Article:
Participants include: Ramon Amaro, Sarah Amsler, Kehinde Andrews, Aoife Donnelly and Kristin Trommler, Tom Holert, Anna-Maria Meister, Irit Rogoff, ruangrupa (farid rakun), Ho Rui An, Ola Uduku and Mary Vaughan Johnson.
Nottingham Contemporary and Bonington Gallery (NTU)
Oct 2019-Jun 2020
Alongside the programme of closed-door seminars of CAMPUS Independent Study Programme, Carolina Rito has programmed a series of talks by CAMPUS faculty exploring alternative modes of education, decolonial practices, Black studies and anti-fascist movements. CAMPUS Faculty include Gurminder K. Bhambra, Tina Campt, Céline Condorelli, Elvira Dyangani Ose, Anselm Franke, Quinsy Gario and Nora Sternfeld.
Jun 13 2019
CAMPUS Episteme is the third in a series of events exploring ideas around education and critical pedagogies. ‘What do we mean by meaning?’ explores ways of sensing that challenge the norms of knowledge production and knowing. Tina Campt (Barnard College-Columbia University) and Ayesha Hameed (Goldsmiths, University of London) look beyond what one usually sees and attune their senses to the other affective frequencies through which images and sound register. Through listening closely to images, Tina Campt engages with lost archives of historically dismissed photographs of black subjects taken throughout the black diaspora. Engaging with discourses of fugitivity, black futurity, and black feminist theory, tools of colonialism are repurposed, hearing and sharing their moments of refusal, rupture, and imagination.
May 4 2019
This event was the second in a series of events exploring ideas around education and critical pedagogies. Through a series of performative gestures, this event will consider how the fugitive learner navigates institutional space and refuses legibility. Featuring performance, reading, installation, sound and video works, this event asks: how can we be fugitive within formal educational models? How can illegibility generate new and disruptive practices?
This day-long programme includes responses from the artists Rosa Johan Uddoh, Christopher Kirubi, Raju Rage, Holly Pester, Jules Sturm, Dorine van Meel, Department for International Dance Development (DIDD), and a film screening by Denise Ferreira da Silva and Arjuna Neuman. CAMPUS Fugitive is curated by Pablo Luis Álvarez, Giulia Antonioli, Teal Baskerville, Chloe Carroll, Emily Hale and Laura Luempert as part of the MA Curating Contemporary Art Programme Graduate Projects 2019, Royal College of Art, London.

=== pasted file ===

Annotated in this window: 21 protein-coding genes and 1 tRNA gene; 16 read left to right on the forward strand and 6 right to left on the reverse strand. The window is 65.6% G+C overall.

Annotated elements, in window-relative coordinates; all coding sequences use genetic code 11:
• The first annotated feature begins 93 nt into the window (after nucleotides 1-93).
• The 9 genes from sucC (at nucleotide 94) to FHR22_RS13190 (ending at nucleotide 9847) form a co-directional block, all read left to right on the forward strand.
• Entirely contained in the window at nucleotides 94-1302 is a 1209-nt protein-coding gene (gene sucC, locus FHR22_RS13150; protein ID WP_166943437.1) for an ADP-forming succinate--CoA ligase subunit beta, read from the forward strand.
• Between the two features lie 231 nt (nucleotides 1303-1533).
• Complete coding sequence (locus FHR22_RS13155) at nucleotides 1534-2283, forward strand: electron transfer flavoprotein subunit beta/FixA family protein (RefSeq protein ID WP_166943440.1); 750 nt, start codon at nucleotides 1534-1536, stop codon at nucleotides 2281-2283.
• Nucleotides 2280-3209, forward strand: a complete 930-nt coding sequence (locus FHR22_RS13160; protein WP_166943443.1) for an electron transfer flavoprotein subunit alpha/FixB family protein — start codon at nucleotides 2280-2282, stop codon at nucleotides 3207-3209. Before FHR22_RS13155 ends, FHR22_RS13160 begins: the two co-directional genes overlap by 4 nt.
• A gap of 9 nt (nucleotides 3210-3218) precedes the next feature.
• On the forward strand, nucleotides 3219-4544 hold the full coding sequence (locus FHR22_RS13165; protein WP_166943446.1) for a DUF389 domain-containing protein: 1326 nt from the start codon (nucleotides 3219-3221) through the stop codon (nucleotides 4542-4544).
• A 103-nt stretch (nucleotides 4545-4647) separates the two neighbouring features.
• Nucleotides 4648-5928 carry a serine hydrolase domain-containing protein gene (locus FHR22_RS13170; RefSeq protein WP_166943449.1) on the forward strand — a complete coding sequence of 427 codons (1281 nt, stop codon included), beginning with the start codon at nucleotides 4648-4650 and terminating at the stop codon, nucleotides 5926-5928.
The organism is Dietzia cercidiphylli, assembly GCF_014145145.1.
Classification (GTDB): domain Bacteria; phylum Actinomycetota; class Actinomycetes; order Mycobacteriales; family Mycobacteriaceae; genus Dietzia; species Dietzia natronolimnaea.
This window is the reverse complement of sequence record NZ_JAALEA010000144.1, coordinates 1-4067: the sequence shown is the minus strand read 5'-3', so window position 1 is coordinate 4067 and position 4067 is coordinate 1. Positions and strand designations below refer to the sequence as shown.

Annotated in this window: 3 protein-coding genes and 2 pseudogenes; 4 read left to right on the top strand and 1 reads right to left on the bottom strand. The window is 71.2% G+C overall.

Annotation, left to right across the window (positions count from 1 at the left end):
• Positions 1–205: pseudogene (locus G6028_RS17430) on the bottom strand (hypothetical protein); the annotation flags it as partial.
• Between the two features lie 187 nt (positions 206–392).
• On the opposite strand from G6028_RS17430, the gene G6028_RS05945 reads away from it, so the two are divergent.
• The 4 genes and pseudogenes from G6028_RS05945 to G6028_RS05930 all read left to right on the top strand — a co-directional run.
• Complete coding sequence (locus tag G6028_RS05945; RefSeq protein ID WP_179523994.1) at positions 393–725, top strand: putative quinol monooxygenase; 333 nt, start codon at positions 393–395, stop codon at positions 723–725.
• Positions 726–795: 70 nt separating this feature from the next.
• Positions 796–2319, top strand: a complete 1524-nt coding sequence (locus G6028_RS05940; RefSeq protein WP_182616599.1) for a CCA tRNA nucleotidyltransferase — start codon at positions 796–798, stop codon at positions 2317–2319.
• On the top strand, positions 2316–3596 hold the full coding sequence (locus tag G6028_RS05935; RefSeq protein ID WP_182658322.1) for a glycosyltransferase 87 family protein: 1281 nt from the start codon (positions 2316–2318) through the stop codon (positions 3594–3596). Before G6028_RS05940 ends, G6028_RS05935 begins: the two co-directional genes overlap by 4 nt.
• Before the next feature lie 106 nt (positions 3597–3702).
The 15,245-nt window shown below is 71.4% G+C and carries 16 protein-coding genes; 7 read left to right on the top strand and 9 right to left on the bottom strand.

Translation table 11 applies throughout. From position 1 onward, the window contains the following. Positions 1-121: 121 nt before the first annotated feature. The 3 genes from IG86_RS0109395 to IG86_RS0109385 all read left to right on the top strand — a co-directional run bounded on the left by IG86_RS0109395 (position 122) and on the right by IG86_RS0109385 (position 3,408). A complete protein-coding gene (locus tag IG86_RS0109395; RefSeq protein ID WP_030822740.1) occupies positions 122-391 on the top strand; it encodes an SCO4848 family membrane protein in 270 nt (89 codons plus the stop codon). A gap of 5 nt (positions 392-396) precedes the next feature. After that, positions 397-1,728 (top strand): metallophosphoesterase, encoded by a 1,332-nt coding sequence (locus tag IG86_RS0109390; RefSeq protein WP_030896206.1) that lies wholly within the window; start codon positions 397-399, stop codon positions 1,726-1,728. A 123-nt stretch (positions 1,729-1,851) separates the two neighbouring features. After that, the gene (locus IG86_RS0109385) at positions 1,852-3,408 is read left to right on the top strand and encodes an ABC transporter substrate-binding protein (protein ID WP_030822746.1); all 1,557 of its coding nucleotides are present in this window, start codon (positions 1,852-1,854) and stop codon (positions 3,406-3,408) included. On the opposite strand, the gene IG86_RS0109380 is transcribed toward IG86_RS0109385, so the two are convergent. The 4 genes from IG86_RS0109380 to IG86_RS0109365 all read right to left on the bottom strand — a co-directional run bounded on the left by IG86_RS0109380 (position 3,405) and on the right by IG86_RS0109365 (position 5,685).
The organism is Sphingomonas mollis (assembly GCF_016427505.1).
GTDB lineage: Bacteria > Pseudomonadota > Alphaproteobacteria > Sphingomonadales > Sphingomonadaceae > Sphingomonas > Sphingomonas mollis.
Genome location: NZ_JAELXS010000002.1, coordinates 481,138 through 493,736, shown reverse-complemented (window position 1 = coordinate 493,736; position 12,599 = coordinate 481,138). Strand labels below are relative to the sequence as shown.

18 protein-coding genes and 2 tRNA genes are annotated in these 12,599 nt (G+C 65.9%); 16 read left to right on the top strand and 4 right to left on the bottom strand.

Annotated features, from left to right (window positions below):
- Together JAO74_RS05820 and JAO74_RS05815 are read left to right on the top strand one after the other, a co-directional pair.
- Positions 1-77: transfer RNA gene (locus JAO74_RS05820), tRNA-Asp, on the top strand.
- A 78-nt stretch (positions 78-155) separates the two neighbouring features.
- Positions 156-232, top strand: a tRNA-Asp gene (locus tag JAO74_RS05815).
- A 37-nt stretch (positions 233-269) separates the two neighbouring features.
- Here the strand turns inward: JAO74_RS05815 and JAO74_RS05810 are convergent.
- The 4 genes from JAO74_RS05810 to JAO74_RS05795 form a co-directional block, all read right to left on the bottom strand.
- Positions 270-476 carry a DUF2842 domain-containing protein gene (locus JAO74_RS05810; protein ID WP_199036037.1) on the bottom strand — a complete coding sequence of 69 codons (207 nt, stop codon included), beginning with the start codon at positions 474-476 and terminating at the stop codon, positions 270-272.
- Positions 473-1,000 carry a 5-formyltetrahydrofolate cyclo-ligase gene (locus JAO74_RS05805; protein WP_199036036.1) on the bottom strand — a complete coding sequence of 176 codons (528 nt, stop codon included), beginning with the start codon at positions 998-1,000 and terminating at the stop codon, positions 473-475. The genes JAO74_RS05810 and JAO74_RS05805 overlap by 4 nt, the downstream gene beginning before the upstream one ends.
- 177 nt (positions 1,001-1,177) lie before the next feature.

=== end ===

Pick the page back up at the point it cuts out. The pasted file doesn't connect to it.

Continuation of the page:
March 28 2019
This event explores how progressive and emancipatory architecture, pedagogy and art practice align. Focusing on learning, arts and social spaces that deem themselves alternative—from experimental schools, to community art centres—this event brings together speakers invested in research and practice on such spaces, including Andrea Phillips, BALTIC Professor and Director of the BxNU Research Institute, Xavier Wrona, architect and founder of Est-ce ainsi, and Anna Colin, Director of Open School East and PhD researcher at the University of Nottingham. Taking the diverse attributes and connotations of the term “alternative” as a departure point, this event examines how alternative spaces that position themselves as in-between, non-linear and open-ended, translate these qualities into physical and organisational conditions. CAMPUS Alternative is curated with Anna Colin.
e-flux Architecture, Kingston University, Nottingham Contemporary, Royal College of Art, Midlands Higher Education Culture Forum, Bonington Gallery (NTU), Primary and Backlit.
Image credit: 'Serpent Rain', a film by Denise Ferreira da Silva and Arjuna Neuman, 'The Unexpected Beautiful Phrase' at Nottingham Contemporary, 2019. Photograph by Samuel Kirby